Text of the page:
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2 - Law, Prophecy, and Philosopher as King and Outcast

from PART ONE - THE PECULIAR PLATONISM OF ALFARABI AND MAIMONIDES

Published online by Cambridge University Press:  15 February 2018

Joshua Parens
Affiliation:
University of Dallas
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Summary

In 1935 Strauss wrote, “Maimonides’ rationalism is the true natural model, the standard to be carefully protected from any distortion, and thus the stumbling- block on which modern rationalism falls.” That Strauss maintained this view until the end of his life is hinted at by the appearance of three pieces on Maimonides (one more piece even than the two on Plato) in Strauss's last volume, Studies in Platonic Political Philosophy. Although it might be more convenient if we could explain succinctly just how modern rationalism stumbles before Maimonides's rationalism, unfortunately, there are conflicting views on Strauss's interpretation of modern rationalism and especially about whether those views changed over the course of his oeuvre. Without attempting to settle those debates, we will pause to highlight some of the deficiencies of modern rationalism that Strauss identifies explicitly. One he identifies from the beginning to the end of his oeuvre, which he borrows from Lessing: modern rationalism wins out against revelation by the Napoleonic strategy of laughing revelation out of court. In other words, it does not engage in a genuine confrontation with revelation. Perhaps Maimonides does.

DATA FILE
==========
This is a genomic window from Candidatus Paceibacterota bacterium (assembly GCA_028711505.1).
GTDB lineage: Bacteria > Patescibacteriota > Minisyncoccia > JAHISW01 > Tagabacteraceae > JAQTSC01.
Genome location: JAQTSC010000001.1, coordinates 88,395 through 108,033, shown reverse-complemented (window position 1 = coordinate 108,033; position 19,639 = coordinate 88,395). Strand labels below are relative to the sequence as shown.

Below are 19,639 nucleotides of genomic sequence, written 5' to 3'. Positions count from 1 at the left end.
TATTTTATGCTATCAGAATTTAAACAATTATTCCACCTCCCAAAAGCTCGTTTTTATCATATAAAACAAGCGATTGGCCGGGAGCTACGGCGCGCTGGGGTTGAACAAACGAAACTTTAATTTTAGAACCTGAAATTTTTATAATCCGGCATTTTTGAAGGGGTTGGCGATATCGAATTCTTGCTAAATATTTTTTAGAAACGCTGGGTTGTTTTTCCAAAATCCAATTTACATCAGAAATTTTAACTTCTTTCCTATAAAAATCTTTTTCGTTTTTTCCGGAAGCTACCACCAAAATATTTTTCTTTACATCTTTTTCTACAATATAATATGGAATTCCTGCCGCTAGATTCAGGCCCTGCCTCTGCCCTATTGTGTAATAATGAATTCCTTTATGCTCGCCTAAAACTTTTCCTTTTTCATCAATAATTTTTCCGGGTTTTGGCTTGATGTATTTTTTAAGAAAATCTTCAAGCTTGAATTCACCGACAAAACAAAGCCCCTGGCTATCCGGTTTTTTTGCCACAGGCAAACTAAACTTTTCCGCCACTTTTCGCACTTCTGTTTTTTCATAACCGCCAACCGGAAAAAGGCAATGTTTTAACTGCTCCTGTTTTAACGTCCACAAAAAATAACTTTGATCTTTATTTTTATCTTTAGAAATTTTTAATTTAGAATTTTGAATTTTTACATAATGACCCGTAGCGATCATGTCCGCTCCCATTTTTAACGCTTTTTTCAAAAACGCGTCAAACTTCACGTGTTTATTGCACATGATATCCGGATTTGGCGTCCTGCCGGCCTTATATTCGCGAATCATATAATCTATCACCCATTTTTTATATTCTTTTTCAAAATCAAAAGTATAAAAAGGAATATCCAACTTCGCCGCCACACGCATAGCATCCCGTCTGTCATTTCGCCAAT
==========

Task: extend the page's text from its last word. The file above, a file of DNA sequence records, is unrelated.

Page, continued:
Another deficiency of modern rationalism is indicated indirectly in Strauss's critique of Julius Guttmann, the renowned scholar of the history of Jewish thought, in chapter 1 of Philosophy and Law. According to Strauss, Guttmann is unable to understand Maimonides on his own terms because he understands him in light of late modern philosophy of religion. That philosophy of religion takes as its primary object of study the subjective experience of the religious believer. In modern consciousness, this subjective experience is private. The focus of Maimonides is not something private but that most public of all features of life, divine law (PL, 73). Here we approach more closely the focus of this chapter. It is closely related to another important deficiency of modern rationalism that Strauss identifies: modern rationalism is confident in modernity's moral progress over premodern civilization.

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Publisher: Boydell & Brewer
Print publication year: 2016

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